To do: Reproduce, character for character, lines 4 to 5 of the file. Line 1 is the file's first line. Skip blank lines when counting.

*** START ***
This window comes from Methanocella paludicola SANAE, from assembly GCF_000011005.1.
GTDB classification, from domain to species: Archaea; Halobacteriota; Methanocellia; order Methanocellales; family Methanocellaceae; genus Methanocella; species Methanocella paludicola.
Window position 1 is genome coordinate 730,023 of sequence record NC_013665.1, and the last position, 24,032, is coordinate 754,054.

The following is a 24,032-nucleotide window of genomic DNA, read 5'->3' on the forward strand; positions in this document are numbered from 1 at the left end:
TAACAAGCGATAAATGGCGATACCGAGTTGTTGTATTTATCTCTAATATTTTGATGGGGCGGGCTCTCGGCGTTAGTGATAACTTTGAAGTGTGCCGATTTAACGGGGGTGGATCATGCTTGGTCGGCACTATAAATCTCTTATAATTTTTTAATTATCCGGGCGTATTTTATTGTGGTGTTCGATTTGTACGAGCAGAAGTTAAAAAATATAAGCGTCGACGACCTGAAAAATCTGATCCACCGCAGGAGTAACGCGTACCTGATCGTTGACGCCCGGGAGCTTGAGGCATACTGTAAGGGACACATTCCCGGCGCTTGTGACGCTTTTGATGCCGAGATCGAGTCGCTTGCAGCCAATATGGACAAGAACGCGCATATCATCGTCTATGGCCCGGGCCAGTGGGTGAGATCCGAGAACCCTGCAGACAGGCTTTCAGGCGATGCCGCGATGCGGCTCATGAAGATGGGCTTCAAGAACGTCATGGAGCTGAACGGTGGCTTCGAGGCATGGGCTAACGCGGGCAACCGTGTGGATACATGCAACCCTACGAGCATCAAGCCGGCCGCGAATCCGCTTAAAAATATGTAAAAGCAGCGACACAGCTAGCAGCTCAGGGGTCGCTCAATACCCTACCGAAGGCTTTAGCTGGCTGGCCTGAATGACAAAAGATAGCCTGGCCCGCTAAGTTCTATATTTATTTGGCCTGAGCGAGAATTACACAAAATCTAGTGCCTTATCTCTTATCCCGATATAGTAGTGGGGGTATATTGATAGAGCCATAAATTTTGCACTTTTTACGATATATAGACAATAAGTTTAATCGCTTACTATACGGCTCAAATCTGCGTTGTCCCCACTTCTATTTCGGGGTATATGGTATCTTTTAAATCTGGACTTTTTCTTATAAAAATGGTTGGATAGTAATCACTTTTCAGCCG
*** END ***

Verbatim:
The following is a 24,032-nucleotide window of genomic DNA, read 5'->3' on the forward strand; positions in this document are numbered from 1 at the left end:
TAACAAGCGATAAATGGCGATACCGAGTTGTTGTATTTATCTCTAATATTTTGATGGGGCGGGCTCTCGGCGTTAGTGATAACTTTGAAGTGTGCCGATTTAACGGGGGTGGATCATGCTTGGTCGGCACTATAAATCTCTTATAATTTTTTAATTATCCGGGCGTATTTTATTGTGGTGTTCGATTTGTACGAGCAGAAGTTAAAAAATATAAGCGTCGACGACCTGAAAAATCTGATCCACCGCAGGAGTAACGCGTACCTGATCGTTGACGCCCGGGAGCTTGAGGCATACTGTAAGGGACACATTCCCGGCGCTTGTGACGCTTTTGATGCCGAGATCGAGTCGCTTGCAGCCAATATGGACAAGAACGCGCATATCATCGTCTATGGCCCGGGCCAGTGGGTGAGATCCGAGAACCCTGCAGACAGGCTTTCAGGCGATGCCGCGATGCGGCTCATGAAGATGGGCTTCAAGAACGTCATGGAGCTGAACGGTGGCTTCGAGGCATGGGCTAACGCGGGCAACCGTGTGGATACATGCAACCCTACGAGCATCAAGCCGGCCGCGAATCCGCTTAAAAATATGTAAAAGCAGCGACACAGCTAGCAGCTCAGGGGTCGCTCAATACCCTACCGAAGGCTTTAGCTGGCTGGCCTGAATGACAAAAGATAGCCTGGCCCGCTAAGTTCTATATTTATTTGGCCTGAGCGAGAATTACACAAAATCTAGTGCCTTATCTCTTATCCCGATATAGTAGTGGGGGTATATTGATAGAGCCATAAATTTTGCACTTTTTACGATATATAGACAATAAGTTTAATCGCTTACTATACGGCTCAAATCTGCGTTGTCCCCACTTCTATTTCGGGGTATATGGTATCTTTTAAATCTGGACTTTTTCTTATAAAAATGGTTGGATAGTAATCACTTTTCAGCCG